It's a damn good plot for a movie: a Polish immigrant (and childhood Holocaust survivor) comes to America to find fame and fortune as a film director. His beautiful new wife is gruesomely slaughtered in one of the most famous murders in American history. Later, he is charged, tried, and convicted for having sex with a 13-year-old girl—but before he can be sentenced, he flees the country to live in exile in Europe.

Roman Polanski has directed a lot of great movies, including the comically macabre Rosemary's Baby and the genuinely dark Chinatown, but his own life story is as chilling and dramatic as any of his films. Roman Polanski: Wanted and Desired is documentarian Marina Zenovich's absorbing examination of the legendary director, a diminutive and charismatic figure who has been adored by the artistic community (still in exile, he won an Academy Award for 2002's The Pianist) but mistrusted, and not without good reason, by the American public.

The 1969 murder of Polanski's pregnant young bride Sharon Tate by the Charles Manson clan—and its devastating effect on the director, which informed his brutally horrifying 1971 adaptation of Macbeth—is given ample screen time, but Zenovich's primary focus is Polanski's 1977 trial. Almost all the key players of the trial are interviewed for the film—notably the young victim, who, as an adult, seems to have begrudgingly made peace with her past. But the two most interesting interviewees are Polanski's defense attorney, Douglas Dalton, and the prosecutor from the district attorney's office, Roger Gunson. Shockingly, they're both articulate and sensible individuals—not slimebag lawyers—and they both agree that the presiding judge, the now-deceased Laurence Rittenband, corrupted the judicial system because he was more concerned with his own pseudo-celebrity.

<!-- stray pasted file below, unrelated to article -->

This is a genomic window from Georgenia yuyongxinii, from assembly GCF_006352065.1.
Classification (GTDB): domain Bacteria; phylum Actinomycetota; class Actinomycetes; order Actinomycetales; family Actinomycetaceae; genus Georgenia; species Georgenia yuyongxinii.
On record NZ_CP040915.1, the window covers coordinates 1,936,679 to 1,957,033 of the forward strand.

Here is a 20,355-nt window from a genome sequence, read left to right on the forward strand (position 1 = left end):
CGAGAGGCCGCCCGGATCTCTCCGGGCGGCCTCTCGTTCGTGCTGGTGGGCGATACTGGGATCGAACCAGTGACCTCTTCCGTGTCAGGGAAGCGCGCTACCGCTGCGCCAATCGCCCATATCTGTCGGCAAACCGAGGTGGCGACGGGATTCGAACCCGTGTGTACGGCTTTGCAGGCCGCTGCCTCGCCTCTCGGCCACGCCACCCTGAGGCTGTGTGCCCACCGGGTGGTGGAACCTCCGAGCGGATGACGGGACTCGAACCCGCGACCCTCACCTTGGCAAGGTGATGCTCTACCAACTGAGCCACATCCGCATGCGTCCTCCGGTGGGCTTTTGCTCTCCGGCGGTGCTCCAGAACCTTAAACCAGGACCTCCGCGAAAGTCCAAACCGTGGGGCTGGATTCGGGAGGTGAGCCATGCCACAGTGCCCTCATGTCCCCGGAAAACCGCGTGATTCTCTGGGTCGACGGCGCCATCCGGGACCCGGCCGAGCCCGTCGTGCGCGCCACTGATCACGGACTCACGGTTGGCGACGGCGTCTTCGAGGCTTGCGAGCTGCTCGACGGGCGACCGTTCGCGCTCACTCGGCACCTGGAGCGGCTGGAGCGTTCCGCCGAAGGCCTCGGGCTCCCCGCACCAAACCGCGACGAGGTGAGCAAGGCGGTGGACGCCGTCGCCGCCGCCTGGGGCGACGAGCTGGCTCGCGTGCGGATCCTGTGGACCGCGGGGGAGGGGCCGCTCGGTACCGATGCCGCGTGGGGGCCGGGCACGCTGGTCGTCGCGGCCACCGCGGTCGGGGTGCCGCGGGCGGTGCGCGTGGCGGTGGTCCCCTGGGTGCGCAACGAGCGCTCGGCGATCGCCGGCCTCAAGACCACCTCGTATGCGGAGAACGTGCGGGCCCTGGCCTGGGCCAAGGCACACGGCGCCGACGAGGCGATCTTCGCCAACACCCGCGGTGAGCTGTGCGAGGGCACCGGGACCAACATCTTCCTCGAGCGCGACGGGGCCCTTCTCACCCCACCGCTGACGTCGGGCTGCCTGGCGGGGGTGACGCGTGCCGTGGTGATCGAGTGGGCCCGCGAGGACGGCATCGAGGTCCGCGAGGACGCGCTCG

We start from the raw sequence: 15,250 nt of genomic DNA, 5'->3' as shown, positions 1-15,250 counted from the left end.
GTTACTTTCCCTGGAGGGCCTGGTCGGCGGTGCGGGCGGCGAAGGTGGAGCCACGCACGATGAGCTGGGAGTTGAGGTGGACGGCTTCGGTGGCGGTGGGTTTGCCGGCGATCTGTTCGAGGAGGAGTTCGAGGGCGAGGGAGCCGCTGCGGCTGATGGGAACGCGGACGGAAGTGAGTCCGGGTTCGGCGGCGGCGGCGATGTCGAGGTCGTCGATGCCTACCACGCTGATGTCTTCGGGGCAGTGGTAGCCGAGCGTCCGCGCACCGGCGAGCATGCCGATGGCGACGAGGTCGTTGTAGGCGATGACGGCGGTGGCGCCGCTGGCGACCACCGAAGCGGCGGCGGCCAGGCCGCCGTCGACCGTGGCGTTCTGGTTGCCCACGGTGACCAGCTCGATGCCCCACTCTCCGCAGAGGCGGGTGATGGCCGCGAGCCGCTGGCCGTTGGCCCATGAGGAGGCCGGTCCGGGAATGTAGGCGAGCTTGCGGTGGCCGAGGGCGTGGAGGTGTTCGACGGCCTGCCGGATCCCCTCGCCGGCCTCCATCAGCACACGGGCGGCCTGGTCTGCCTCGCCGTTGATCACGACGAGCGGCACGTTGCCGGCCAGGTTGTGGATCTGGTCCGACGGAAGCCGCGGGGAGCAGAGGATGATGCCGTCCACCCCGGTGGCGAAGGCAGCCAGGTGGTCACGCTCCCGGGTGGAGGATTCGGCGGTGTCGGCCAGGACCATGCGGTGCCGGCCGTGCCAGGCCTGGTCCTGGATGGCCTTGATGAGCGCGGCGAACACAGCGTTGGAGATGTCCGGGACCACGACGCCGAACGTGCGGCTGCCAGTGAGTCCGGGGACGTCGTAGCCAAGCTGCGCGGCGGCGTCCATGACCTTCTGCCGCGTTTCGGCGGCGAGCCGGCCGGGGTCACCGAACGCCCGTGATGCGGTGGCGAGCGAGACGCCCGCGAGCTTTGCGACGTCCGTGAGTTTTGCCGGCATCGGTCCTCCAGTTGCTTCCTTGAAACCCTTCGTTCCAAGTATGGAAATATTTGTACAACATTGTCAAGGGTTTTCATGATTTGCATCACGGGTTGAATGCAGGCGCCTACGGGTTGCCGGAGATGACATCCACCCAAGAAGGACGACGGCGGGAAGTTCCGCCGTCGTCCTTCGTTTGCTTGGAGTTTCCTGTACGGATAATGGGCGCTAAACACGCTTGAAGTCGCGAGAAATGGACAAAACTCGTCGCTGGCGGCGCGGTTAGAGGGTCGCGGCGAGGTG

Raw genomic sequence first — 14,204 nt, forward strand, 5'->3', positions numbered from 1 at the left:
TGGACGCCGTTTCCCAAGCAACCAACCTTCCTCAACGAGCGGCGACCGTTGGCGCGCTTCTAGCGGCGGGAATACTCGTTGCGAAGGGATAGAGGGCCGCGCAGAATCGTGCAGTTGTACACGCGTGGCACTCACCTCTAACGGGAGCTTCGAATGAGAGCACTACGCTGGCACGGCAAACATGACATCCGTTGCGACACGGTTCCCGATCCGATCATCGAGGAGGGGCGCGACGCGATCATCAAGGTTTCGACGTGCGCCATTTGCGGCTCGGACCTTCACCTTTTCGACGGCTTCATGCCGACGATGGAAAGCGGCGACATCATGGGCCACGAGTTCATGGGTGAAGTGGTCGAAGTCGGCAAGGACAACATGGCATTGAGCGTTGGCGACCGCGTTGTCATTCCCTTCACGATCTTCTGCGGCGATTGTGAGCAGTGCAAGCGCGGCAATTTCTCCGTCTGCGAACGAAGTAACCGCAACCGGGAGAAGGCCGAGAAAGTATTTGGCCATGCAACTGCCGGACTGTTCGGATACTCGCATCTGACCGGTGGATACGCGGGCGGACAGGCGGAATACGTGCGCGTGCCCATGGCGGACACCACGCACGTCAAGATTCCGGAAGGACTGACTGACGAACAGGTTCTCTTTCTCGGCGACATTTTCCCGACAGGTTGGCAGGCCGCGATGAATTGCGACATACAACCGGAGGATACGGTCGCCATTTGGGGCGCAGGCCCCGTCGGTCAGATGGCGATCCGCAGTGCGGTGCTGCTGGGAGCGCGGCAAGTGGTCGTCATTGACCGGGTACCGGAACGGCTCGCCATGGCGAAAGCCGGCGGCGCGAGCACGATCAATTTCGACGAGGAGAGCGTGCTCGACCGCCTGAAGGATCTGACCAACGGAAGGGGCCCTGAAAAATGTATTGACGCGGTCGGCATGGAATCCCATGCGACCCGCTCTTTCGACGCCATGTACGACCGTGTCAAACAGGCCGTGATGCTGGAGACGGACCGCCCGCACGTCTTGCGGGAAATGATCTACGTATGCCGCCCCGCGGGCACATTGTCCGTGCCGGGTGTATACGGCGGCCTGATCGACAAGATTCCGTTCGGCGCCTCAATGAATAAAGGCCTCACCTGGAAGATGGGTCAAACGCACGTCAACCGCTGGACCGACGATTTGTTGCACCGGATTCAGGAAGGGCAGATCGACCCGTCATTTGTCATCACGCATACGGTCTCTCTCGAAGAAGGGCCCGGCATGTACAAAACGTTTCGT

With a careful attention to detail, Wanted and Desired follows the ins and outs of the trial without getting bogged down in minutiae. It's a controversial and contentious story, and while the film is generally sympathetic to Polanski, it refuses to exonerate him. The audience can only be certain of a few things: (1) Roman Polanski was, and is, a genius filmmaker. (2) Polanski definitely had illegal sex with a 13-year-old girl. (3) Before she was killed, Sharon Tate was smokin' hot. (4) Something went wrong in that courtroom, and Polanski's subsequent exile ensures it will likely never be resolved.